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SNPA and CICP beat plastic pollution for Clean-Up the World campaign |30 September 2019

SNPA and CICP beat plastic pollution for Clean-Up the World campaign

Removing rubbish trapped in beach vegetation

A team from the Seychelles National Parks Authority (SNPA) and the Cerf Island Conservation Programme (CICP) implemented by the Marine Conservation Society Seychelles (MCSS) were in the Ste Anne Marine Park on the main clean-up day, Friday September 20, to remove marine debris from beaches on Ste Anne island.

The 22 staff from the two organisations cleaned three beaches on the island, namely Anse Cabot, Anse Marie-Jupe and Anse Cimetière.

Thirty bags of rubbish were collected on the three beaches, which consisted mostly of PET bottles, bits of Styrofoam and other plastic items. On Anse Cimetière, 150 PET bottles were collected in 50 minutes.

Both organisations are happy with the collaboration and hope to do another similar activity in the marine park, soon.

Beach clean-ups are important, as they prevent rubbish from returning into the marine environment, where they continue to harm marine life. Troubling images of fish stomachs filled with plastics, turtles trapped in ropes and hermit crabs mistaking plastic cups as shells, have been captured in recent times.

Leo Barret, project leader for MCSS, said: “Our team is removing marine debris everyday on Cerf Island. This collaborative activity with SNPA emphasises the power of cooperation in the success of marine conservation at the Sainte Anne Marine Park.”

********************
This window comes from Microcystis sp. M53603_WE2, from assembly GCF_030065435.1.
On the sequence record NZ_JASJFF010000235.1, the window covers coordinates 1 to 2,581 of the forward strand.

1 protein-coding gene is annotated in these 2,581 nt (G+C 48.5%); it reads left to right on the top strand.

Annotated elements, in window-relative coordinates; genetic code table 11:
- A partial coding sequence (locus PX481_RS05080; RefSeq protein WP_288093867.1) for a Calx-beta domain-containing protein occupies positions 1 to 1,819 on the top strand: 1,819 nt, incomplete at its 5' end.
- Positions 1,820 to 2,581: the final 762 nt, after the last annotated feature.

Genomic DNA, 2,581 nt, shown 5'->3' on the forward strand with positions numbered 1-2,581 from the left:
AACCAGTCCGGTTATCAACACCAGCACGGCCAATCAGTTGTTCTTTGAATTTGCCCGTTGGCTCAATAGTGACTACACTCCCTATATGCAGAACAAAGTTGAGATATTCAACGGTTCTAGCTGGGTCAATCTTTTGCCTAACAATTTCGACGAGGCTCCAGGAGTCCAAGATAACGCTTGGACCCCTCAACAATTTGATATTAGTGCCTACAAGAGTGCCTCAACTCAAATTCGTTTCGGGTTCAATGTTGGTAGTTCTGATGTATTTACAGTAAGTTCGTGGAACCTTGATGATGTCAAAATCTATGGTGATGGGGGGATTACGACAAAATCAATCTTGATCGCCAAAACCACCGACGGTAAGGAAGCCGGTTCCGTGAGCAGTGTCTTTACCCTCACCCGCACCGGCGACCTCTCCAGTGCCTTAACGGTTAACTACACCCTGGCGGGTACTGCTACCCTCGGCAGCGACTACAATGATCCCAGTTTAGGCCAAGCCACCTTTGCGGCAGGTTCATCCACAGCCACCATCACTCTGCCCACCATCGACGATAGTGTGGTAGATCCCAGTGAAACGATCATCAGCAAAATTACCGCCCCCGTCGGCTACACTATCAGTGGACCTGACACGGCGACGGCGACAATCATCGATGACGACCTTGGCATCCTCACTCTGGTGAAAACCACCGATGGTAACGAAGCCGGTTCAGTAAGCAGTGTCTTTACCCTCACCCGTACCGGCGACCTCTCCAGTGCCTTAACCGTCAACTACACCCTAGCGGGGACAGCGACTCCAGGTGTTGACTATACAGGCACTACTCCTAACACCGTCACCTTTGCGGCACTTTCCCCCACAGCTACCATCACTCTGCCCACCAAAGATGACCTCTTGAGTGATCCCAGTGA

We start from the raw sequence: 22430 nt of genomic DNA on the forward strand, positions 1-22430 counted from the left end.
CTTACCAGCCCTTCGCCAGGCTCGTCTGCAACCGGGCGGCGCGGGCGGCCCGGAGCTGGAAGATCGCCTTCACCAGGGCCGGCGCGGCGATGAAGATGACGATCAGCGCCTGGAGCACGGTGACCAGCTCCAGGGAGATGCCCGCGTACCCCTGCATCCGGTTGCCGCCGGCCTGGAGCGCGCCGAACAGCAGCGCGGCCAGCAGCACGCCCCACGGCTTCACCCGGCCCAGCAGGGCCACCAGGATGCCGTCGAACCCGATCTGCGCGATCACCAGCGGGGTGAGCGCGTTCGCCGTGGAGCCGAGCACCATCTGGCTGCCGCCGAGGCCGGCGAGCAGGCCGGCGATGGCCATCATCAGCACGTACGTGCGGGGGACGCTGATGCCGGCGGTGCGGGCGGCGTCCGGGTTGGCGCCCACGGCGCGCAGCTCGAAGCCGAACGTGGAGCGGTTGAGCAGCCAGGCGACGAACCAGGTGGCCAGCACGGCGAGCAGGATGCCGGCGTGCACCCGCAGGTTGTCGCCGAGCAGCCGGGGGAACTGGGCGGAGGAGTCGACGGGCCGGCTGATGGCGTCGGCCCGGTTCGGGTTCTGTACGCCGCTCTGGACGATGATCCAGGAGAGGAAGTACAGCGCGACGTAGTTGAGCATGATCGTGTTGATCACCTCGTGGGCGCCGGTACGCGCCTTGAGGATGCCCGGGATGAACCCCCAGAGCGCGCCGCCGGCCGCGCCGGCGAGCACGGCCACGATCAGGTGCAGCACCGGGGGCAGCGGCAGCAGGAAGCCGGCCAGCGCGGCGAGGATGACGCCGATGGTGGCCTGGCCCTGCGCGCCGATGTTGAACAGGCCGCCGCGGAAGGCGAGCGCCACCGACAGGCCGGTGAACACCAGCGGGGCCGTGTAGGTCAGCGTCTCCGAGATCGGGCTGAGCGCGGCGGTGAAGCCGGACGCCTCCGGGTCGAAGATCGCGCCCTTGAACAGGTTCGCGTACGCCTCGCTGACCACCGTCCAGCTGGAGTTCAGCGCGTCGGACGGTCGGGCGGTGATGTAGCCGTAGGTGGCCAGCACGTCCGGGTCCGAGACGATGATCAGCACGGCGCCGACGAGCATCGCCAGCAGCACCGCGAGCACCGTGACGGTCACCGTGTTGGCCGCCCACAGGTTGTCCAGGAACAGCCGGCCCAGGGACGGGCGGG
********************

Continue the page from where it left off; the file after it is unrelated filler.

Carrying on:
SNPA staff Dainise Quatre, who was cleaning that day, remarked: “I was pleased to see a lack of plastic bags among the rubbish but I was very disappointed with the large quantity of Styrofoam pieces we collected. Besides clean-ups I believe we should all do our part to stop littering!”

Marine parks are places that should be free from pollution; however, since the sea is an open area, it is very easy for marine debris to find its way into the marine park.

Besides cleaning Ste Anne Marine Park, SNPA team organised a variety of successful clean-up activities on various sites around the country. On Curieuse, there was the Dive Against Debris (DAD dive), in collaboration with dive centres on Praslin. There were also clean-ups in the Praslin National Park, in the Veuve Reserve. On Mahé, staff cleaned Anse Major beach, Copolia Trail, Casse Dents and Grande Anse Forestry Station.

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